And for that, I am eternally grateful.

Insecure Writers’ Support Group Check-In



The Insecure Writer’s Support Group – Check-In for 1/8/2014:

Standard Introduction Goes Here: My name is Kathy, I’m 43 years old, I work in a call center and I’ve been writing off and on since I was 17 but making up stories and worlds and assorted oddness since I was little. I can still remember being about five years old and talking to myself before I went to sleep and having to stop when my mom would come to bed — and then there was that magical day I realized that I could keep talking to myself when she came to sleep if I just started talking to myself inside my own head. Mind. Blown.

I wrote off and on during my teens and twenties, never really finishing anything or pursuing my goals as hard as I could/should have.   Well, not entirely true, there were a couple finished stories which were not good.  It wasn’t until about eight years ago when I got interested in writing Transformers fanfics that I started producing complete works and getting real feedback about my writing and gaining some real confidence.

In 2007, I tried Nanowrimo for the first time and didn’t win but did at least get a chunk of work done. Original work, which made me happy because finishing and eventually selling an original work is a goal of mine.  I didn’t try Nano again until 2011 and didn’t win that time either but in 2012, I did! And this time I managed to continue to work on the project after Nano was done so that made me happy since, as my history probably illustrates, finishing is not one of my strong suits.

I went back to that same project in 2013, with the stated goal of writing a complete draft from beginning to end all the way through with no hopping around and leaving bits to be done at some ‘later time’ that never comes.  I’m still working on it, so, go me! And I’m using my involvement in A Round of Words in 80 Days to help keep me focused. So far, so good!

Insecure Writers’ Support Group:

OK, so, this is my first time posting as part of the IWSG and according to the sign-up page, we’re supposed to: Talk about your doubts and the fears you have conquered. Discuss your struggles and triumphs.  So, here we go with a list of some of my more pressing doubts and how I deal with them:

Doubt #1 I suck.  I’m a terrible writer who can’t come up with good stories to save her life. Or, at least, I can come up with story ideas but actually turning those ideas into a cohesive story is beyond my puny abilities.

How I Conquered It:  I haven’t. I don’t think any writer ever really completely gets over the fear that they suck.  Well, except for the ones who do – and more power to them! But for me, while I haven’t conquered this insecurity, I have found ways to shut it up and force it back down into a box. I remember positive feedback I’ve gotten from readers about things I’ve written. I keep in mind that right now, since I’m still an unpublished amateur working on finishing a complete project, it’s kind of expected that what I create isn’t going to be publishable straight out of the gate.  The thing to focus on now is getting words out on the page so that they can be crafted into something that doesn’t suck.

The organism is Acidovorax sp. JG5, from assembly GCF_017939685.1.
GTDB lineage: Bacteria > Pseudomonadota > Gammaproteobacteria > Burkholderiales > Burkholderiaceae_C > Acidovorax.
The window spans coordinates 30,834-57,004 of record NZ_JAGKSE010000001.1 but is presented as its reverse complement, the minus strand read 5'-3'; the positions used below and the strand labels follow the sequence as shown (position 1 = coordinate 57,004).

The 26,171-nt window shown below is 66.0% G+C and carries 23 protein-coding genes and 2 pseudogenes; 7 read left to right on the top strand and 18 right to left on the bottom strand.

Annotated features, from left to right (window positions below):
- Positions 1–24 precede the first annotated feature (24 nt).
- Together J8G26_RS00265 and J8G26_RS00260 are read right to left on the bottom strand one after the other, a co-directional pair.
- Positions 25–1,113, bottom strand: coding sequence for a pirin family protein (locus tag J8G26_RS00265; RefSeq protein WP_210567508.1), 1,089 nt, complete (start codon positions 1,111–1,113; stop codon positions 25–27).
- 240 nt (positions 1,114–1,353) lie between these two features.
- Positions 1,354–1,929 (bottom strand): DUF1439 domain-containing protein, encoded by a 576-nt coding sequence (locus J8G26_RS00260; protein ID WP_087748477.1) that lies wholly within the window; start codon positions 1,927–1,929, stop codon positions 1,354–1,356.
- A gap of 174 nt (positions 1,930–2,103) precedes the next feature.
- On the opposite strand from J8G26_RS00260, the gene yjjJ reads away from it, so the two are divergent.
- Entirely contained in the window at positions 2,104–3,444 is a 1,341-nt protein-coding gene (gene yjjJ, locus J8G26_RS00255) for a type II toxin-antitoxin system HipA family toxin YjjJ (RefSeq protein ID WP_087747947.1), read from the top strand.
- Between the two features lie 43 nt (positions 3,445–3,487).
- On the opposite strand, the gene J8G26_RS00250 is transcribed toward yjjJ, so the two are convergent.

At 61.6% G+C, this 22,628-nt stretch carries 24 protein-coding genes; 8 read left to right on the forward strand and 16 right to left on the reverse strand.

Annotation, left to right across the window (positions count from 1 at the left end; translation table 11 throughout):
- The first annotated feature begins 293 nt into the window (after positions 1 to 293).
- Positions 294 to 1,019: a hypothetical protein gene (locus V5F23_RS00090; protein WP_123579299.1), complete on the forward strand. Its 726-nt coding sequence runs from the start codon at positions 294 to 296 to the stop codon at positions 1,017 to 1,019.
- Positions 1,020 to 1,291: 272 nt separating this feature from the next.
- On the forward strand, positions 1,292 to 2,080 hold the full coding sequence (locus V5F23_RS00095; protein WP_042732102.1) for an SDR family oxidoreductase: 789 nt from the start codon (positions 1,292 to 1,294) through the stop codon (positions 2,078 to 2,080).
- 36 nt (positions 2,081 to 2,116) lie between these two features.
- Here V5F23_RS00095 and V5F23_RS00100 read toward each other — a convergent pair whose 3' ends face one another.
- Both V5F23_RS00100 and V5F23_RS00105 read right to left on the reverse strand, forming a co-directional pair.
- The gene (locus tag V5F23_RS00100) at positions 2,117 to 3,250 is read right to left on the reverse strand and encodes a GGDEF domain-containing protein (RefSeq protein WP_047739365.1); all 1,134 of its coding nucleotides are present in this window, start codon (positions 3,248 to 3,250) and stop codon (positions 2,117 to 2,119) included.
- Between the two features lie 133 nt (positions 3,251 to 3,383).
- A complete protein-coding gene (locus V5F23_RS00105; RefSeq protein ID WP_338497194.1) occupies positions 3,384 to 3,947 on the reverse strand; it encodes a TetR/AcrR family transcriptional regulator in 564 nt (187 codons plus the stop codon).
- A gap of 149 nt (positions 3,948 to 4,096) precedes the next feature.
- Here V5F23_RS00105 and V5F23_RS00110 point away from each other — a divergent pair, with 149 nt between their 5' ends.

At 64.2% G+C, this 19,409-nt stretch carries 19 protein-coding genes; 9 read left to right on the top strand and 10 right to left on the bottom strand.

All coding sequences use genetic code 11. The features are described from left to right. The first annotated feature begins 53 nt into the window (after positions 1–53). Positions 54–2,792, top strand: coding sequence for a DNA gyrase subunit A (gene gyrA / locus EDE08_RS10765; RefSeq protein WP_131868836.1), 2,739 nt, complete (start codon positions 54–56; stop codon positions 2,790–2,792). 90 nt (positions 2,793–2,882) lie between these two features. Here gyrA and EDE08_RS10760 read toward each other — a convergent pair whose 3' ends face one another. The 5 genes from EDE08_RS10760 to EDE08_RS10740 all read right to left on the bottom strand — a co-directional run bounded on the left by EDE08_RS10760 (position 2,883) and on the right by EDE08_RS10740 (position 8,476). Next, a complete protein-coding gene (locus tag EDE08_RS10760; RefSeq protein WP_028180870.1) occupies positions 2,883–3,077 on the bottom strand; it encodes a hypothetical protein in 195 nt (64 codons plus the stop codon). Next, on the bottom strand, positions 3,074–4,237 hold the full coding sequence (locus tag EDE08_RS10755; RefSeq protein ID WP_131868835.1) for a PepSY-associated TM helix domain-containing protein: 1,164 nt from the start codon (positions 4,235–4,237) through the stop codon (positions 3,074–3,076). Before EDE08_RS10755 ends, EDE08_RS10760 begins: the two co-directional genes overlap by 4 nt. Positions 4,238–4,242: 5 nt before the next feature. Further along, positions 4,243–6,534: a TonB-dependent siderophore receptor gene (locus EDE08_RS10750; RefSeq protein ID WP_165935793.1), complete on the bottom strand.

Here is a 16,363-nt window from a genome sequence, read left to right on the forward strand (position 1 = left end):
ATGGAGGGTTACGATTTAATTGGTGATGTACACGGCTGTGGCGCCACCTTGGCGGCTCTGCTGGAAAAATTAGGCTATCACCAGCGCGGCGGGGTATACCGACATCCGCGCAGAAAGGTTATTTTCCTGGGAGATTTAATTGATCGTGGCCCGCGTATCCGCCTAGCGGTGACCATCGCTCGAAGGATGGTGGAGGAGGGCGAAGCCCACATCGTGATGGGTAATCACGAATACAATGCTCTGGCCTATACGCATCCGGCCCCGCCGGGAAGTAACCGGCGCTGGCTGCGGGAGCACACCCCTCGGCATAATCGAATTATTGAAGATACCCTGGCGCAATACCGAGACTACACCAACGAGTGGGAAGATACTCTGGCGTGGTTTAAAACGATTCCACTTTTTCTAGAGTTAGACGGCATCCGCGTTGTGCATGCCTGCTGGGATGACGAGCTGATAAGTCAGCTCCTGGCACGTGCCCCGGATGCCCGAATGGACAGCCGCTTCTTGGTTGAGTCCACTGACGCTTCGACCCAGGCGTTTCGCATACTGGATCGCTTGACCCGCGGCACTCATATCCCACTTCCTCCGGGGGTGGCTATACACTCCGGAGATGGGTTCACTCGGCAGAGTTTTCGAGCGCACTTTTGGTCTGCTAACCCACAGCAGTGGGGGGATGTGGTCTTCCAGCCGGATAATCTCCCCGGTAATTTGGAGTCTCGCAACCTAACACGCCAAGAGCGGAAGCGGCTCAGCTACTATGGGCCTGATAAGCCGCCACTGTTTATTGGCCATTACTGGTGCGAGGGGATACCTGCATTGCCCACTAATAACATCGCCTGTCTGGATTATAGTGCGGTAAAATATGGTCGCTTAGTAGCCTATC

Doubt #2 I’m an uncreative leech!  The reason I liked writing fanfic so much is because it was easier to use someone else’s ideas, slap on a few superficial and highly derivative bits of my own and then blather on for a few thousand words and call it done.  Hack, thy name is me.

How I Conquered It: First things first, I like my fanfics. Well, most of them. Some of them aren’t my best work, but other ones are pretty damn good if I do say so myself. I had fun writing them and, judging by the reviews I’ve gotten, there are people who’ve had fun reading them. Or at least gotten enough enjoyment out of my writing that they took the time to give me a comment. And considering the number of complaints about lack of feedback that show up on Fanficrants, that’s got to be saying something, right?

It also helps that, since I joined A Round of Words in 80 Days and have begun talking about my original fiction ideas, I’ve gotten some positive feedback about them as well. Knowing that others find my ideas and my writing worth their time and consideration helps ease my doubts.

Doubt #3: I’m too old to be a writer! I’m nearly 44 years old and I’ve got nothing to show for the years I’ve spent writing. I’ve written a handful of original fiction stories, none of which are anything to write home about. The last time I submitted anything for publication was in the mid-1990s and nothing came of them. At this rate, I’m still going to be playing around, pretending to be a writer when I’m in my 90s and I’ll never, ever, ever have anything to show for it. Why did I waste my 20s?!

How I Conquered It: Primarily by telling myself to stop talking stupid. Ok, so I might be a bit long in the tooth to take up ballet but for writers, age ain’t nothing but a number. I can write about ballerinas. Or cowboys. Or dinosaurs. Or cowboy ballerinas who ride dinosaurs – on MARS! Because why the heck not?!

And if I want to get something finished, well, then the thing I need to focus on is actually finishing something. Funny how that works, huh? If you don’t work on something, it doesn’t get done.  It’s true for laundry; it’s true for stories. Butt in seat, pen to paper, fingers on keyboard, write, write, write! RAAAAAAH! *goes charging off like Bluto in Animal House*